- sour rye bread (based on Eric's Fav Rye)


- rustic white bread


- buckwheat-flax bread


- baguettes


- Sal's rolls (torpedo shaped, made from baguette dough)


- Portuguese sweet bread (shaped as rolls)


- Kalamata jack bread


All of the above was loaded in the van, along with the booth and display fixtures, and ready to roll by 7:30.


Here are a couple of pictures from that morning:



Sharon, wisely, bundled up for the chilly morning.  Mark's concession to the cold was to change from shorts to jeans and put on a cap.



Sharon waiting on early customers.


Mark's commitment to putting out a high-quality product is paying off.  He has loyal customers who come looking for their favorites and who are very disappointed if they arrive too late and find that item has sold out.


I'm very grateful to have had a week working with Mark and getting to know both he and Sharon.  Should you have the opportunity to pursue a future internship, I can highly recommend it.


Paul

DonD's picture
DonD

Pain Paillasse Revisited

Background


When I first saw the twisted shaped baguettes posted by Shiao-Ping on her blog, I was intrigued. Then I read the posting by Chouette22 on the Pain Paillasse by Aime Pouly and found out that it is an Artisanal Bread made in Switzerland, I was fascinated and wanted to know more about the man and his breads. I purchased Pouly's book 'Le Pain' and studied it thoroughly.


Having spent one year of college in Geneva in the late sixties, I have always had a soft spot for the beautiful country of Switzerland. Although, the Pain Paillasse was not around when I was there, I was determined to try to duplicate it. Problem is the recipe is a closely guarded secret that Aime Pouly only shared with two of his most trusted friends.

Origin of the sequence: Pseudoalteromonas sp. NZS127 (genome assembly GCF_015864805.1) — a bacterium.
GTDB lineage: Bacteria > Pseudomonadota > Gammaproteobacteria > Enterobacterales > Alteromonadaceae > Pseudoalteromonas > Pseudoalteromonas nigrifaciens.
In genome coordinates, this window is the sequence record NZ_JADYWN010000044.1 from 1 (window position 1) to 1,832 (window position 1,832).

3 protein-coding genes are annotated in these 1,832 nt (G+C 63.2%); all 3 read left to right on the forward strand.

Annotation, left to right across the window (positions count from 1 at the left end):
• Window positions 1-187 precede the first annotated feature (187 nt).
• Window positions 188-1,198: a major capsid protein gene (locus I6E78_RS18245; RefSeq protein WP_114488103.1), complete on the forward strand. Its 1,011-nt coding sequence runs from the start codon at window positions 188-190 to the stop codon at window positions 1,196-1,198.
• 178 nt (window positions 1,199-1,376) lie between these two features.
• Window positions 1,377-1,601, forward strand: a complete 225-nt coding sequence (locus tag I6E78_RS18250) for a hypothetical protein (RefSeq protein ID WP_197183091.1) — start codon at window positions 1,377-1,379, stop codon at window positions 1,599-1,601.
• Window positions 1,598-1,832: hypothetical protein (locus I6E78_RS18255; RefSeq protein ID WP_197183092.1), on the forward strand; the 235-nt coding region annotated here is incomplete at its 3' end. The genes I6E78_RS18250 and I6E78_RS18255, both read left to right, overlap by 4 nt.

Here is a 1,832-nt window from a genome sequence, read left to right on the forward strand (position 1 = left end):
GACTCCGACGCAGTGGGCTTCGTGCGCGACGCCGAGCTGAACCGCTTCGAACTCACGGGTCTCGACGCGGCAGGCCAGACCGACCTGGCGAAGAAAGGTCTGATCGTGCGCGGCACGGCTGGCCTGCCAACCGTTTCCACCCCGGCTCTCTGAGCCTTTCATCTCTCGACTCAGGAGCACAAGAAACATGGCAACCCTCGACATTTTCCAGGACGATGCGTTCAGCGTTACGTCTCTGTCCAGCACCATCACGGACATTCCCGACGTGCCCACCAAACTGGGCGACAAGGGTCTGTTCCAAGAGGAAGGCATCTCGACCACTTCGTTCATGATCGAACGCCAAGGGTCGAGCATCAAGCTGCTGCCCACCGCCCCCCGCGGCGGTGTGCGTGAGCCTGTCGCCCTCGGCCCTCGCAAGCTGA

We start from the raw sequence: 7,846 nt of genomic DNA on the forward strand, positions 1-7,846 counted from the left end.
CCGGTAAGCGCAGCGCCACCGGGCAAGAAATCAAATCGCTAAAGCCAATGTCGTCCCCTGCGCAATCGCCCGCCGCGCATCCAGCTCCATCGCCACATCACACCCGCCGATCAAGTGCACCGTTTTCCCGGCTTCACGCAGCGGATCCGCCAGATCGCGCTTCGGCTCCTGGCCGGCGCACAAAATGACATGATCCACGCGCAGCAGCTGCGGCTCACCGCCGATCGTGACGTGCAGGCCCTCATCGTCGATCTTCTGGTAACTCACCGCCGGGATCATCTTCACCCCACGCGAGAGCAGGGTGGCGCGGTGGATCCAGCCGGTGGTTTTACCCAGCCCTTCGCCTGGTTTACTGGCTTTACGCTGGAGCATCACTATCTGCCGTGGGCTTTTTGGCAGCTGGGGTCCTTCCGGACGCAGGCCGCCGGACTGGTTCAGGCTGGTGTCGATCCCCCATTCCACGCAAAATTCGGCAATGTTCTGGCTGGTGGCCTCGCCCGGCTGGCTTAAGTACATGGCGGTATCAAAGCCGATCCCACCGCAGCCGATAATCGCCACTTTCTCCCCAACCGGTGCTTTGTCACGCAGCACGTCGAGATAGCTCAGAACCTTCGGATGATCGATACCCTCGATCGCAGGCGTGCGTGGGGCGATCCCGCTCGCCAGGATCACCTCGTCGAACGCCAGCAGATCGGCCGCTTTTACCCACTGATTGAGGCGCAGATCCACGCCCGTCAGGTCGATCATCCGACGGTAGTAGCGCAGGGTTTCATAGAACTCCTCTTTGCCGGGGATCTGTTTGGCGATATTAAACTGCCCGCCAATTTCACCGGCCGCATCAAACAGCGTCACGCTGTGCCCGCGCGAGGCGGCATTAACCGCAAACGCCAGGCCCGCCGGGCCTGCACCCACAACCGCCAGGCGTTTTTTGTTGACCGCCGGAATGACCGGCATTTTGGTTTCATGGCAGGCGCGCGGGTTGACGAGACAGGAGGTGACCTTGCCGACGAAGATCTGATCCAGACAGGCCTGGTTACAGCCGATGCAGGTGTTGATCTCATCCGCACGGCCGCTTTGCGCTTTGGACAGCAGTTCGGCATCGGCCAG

From the description and photographs of the basic Pain Paillasse, I understood it to be a Levain and White Flour based Baguette where the high hydration dough is twisted like a wringed towel before proofing and baking without any scoring. Although Pouly refers to his preferment as Levain, his formula for Levain is a mixture of Flour, Water and Yeast at 100% hydration so my guess is that it is really a Poolish instead. However for my first attempt, I decided to use a Poolish preferment made with a mature Liquid Levain instead of the Instant Yeast (similar to the Whole Wheat Levain that Hamelman described in his book). I chose the Liquid Levain to control the sourness from the production of Acetic Acid. To balance the sourness of the Levain, I used the principles of the Gosselin Pain a l'Ancienne formulation first published by David Snyder to extract extra sweetness from the dough.